The 2017 proxy season will be remembered as the first proxy season to see “2° Celsius” shareholder proposals succeed at annual meetings of U.S. public companies. Environmental shareholder proposals have quietly garnered increasing support in annual meetings of public companies in recent years, but the 2° Celsius proposal has enjoyed greater and more vocal support than others. Shareholder voting data from the 2016 proxy season pointed to the possibility that 2017 could be the first year that these proposals would receive more than 50% of shareholder votes at annual meetings. As of mid-June 2017, three 2° Celsius proposals have passed the 50% vote threshold at annual meetings. Below we summarize the groundwork laid for this type of proposal by the 2015 Paris Agreement and international meetings before it, and we present voting data from annual meetings of 2016 and 2017 to show the increasing popularity of these proposals.

From the Paris Agreement to 2°C Proposals

A stated goal of international climate discussions for decades has been to prevent the planet from warming an additional two degrees Celsius. Scientific studies have suggested that an increase in global temperatures of 2 degrees Celsius above pre-industrial levels will commit the world to a future of irreversible, destructive consequences including severe droughts, rising sea levels, flooding, and shortages of food and water. While the 2 degree Celsius concept has been part of the climate policy dialogue since the mid-1990s, the 2009 Copenhagen Accord was the first major international agreement to recognize “the scientific view that the increase in global temperature should be below 2 degrees Celsius.”

At the conference of parties to the United Nations Framework Convention on Climate Change held in Paris in December 2015, 195 countries, including the United States, committed to reduce greenhouse gas (GHG) emissions to a level that would cap the rise of the global average temperature to “well below” 2°C. The Paris Agreement, examined in previous Climate Change Blog postings, requires parties to submit individual nationally determined contributions that specify the GHG emissions reductions that each country will achieve and commits more industrialized nations to substantial financial contributions to facilitate GHG reductions and climate adaptation in less developed countries.

In recent years, environmental shareholder activists have adopted “Paris” as a shorthand in requesting information regarding companies’ plans for climate action and the reduction of GHG emissions. Environmental shareholder activists began submitting 2° Celsius proposals to companies during the 2016 proxy season. The non-binding proposals ask companies to publish reports assessing long-term portfolio impacts of various plausible “scenarios of future climate change and emissions regulations.” The proposals ask that company reports explain how a company’s capital planning and business strategies incorporate considerations of both short- and long-term financial risks of a lower-carbon economy that is anticipated to evolve in the near future, consonant with aspirations of the 2015 Paris Agreement.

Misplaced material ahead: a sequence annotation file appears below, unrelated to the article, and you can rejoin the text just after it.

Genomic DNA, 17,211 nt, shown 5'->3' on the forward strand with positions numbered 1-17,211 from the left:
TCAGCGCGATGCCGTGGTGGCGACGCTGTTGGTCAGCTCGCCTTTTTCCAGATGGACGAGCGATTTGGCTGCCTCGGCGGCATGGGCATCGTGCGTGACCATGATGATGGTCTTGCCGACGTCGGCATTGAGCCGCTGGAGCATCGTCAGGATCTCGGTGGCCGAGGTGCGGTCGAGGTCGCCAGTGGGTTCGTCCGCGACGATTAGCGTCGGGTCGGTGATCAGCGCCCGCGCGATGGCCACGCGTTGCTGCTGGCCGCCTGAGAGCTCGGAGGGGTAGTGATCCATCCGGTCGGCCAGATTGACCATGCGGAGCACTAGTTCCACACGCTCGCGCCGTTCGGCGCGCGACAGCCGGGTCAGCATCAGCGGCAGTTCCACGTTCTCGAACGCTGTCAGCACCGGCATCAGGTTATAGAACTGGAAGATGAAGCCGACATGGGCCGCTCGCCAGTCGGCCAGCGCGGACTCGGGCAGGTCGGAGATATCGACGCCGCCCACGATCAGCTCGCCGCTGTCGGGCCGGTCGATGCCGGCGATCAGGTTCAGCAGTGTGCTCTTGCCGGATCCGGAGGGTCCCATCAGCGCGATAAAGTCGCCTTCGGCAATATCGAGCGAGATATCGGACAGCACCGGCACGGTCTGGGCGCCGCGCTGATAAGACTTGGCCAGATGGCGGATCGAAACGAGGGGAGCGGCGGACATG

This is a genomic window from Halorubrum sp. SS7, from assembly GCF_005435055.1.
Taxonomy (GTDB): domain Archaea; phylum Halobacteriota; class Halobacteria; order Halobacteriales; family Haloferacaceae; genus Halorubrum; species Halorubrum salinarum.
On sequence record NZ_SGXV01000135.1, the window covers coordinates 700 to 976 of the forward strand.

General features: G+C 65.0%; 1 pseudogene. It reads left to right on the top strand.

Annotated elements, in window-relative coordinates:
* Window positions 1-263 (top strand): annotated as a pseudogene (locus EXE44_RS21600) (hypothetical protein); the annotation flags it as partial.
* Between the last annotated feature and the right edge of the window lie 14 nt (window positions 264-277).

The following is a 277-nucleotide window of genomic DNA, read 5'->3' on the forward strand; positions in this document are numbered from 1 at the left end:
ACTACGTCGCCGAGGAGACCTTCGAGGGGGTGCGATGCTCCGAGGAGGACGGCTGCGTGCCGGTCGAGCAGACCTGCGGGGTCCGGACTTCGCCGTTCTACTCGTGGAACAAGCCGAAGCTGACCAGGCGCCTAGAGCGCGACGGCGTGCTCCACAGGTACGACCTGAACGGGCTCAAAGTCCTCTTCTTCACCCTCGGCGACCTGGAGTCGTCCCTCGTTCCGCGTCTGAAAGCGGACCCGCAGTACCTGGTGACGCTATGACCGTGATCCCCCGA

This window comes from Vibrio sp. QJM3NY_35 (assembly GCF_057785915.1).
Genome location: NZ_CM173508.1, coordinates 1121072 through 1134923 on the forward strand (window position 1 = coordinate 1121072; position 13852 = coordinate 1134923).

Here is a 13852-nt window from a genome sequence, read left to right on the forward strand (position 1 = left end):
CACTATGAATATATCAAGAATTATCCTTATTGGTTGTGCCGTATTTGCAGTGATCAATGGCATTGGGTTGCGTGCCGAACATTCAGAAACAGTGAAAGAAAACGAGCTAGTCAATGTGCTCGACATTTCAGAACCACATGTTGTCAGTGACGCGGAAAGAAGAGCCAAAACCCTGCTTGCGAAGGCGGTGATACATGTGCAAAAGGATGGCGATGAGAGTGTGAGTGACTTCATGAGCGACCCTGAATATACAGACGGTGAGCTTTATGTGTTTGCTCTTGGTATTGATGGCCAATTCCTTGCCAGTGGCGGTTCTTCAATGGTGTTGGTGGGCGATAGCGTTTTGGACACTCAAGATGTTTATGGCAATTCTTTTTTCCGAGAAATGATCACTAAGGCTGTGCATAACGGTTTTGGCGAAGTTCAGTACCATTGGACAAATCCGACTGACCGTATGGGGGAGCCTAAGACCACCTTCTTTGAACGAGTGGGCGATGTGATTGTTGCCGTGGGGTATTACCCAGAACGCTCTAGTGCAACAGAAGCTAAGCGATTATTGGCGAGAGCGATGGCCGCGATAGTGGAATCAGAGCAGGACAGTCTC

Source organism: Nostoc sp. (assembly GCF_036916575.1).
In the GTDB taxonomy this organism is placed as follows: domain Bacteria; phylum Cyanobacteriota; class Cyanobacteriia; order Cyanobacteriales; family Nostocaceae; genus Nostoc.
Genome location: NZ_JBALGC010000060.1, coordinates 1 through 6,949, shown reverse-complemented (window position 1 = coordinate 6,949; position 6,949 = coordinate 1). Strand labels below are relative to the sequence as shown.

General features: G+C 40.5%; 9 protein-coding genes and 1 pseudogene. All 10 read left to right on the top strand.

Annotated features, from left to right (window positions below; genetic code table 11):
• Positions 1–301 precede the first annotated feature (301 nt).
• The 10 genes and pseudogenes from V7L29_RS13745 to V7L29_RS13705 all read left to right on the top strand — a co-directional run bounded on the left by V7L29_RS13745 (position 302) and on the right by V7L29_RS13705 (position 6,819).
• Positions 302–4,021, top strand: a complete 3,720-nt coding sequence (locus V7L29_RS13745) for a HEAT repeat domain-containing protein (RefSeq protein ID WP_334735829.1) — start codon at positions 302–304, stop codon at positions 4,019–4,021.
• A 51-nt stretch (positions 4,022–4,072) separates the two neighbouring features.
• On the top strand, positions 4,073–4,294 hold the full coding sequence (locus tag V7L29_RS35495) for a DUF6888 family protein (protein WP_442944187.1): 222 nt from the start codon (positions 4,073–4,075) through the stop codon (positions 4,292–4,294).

Some 2°C proposals additionally ask that reports disclose how companies have considered the impact of future climate change scenarios in light of the “450 Scenario” promoted by the International Energy Agency. The 450 Scenario sets out an energy pathway to limit global greenhouse gas concentrations to 450ppm of carbon dioxide—the level that certain members of the scientific community believe is necessary to provide a 50% chance of limiting the global temperature increase to 2º Celsius. The 450 Scenario envisions a future where nearly 60% of power generated by 2050 comes from renewables, the power sector is largely decarbonized, and significant changes have been made to power systems to integrate wind and solar energy. The 450 Scenario further envisions that by 2040 the share of energy sourcing from fossil fuels constitutes only one-third of total energy sourcing worldwide. Functionally, this means that a company facing a 2º Celsius proposal with an added request for 450 Scenario treatment is being asked to explain to shareholders how the company will dramatically reduce—or even eliminate—its greenhouse gas emissions.

First Signs of Voter Support in 2016